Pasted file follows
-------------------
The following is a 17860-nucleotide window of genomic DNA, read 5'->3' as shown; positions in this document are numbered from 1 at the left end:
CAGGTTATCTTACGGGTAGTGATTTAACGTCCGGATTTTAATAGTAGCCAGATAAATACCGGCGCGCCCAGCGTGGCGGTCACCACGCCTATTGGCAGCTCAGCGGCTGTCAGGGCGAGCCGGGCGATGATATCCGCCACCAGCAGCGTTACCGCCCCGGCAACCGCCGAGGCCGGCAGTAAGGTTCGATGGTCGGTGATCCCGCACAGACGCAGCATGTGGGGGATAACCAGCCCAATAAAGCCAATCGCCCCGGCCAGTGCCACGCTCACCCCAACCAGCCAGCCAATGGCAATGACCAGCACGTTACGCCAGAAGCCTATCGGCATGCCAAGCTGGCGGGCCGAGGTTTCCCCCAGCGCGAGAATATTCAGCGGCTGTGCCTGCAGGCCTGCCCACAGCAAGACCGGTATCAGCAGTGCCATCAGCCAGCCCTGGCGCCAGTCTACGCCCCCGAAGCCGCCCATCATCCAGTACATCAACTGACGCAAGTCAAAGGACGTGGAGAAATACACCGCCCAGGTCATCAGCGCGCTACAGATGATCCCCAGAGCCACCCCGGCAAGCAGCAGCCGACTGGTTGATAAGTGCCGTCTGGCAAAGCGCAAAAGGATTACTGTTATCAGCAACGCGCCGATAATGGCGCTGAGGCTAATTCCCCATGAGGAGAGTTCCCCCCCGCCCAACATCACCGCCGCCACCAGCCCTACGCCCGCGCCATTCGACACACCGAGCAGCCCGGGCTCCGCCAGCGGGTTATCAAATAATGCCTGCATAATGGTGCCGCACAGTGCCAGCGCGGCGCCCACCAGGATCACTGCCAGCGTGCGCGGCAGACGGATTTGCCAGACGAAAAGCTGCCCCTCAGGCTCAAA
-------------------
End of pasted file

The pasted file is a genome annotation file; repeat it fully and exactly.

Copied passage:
The following is a 17860-nucleotide window of genomic DNA, read 5'->3' as shown; positions in this document are numbered from 1 at the left end:
CAGGTTATCTTACGGGTAGTGATTTAACGTCCGGATTTTAATAGTAGCCAGATAAATACCGGCGCGCCCAGCGTGGCGGTCACCACGCCTATTGGCAGCTCAGCGGCTGTCAGGGCGAGCCGGGCGATGATATCCGCCACCAGCAGCGTTACCGCCCCGGCAACCGCCGAGGCCGGCAGTAAGGTTCGATGGTCGGTGATCCCGCACAGACGCAGCATGTGGGGGATAACCAGCCCAATAAAGCCAATCGCCCCGGCCAGTGCCACGCTCACCCCAACCAGCCAGCCAATGGCAATGACCAGCACGTTACGCCAGAAGCCTATCGGCATGCCAAGCTGGCGGGCCGAGGTTTCCCCCAGCGCGAGAATATTCAGCGGCTGTGCCTGCAGGCCTGCCCACAGCAAGACCGGTATCAGCAGTGCCATCAGCCAGCCCTGGCGCCAGTCTACGCCCCCGAAGCCGCCCATCATCCAGTACATCAACTGACGCAAGTCAAAGGACGTGGAGAAATACACCGCCCAGGTCATCAGCGCGCTACAGATGATCCCCAGAGCCACCCCGGCAAGCAGCAGCCGACTGGTTGATAAGTGCCGTCTGGCAAAGCGCAAAAGGATTACTGTTATCAGCAACGCGCCGATAATGGCGCTGAGGCTAATTCCCCATGAGGAGAGTTCCCCCCCGCCCAACATCACCGCCGCCACCAGCCCTACGCCCGCGCCATTCGACACACCGAGCAGCCCGGGCTCCGCCAGCGGGTTATCAAATAATGCCTGCATAATGGTGCCGCACAGTGCCAGCGCGGCGCCCACCAGGATCACTGCCAGCGTGCGCGGCAGACGGATTTGCCAGACGAAAAGCTGCCCCTCAGGCTCAAA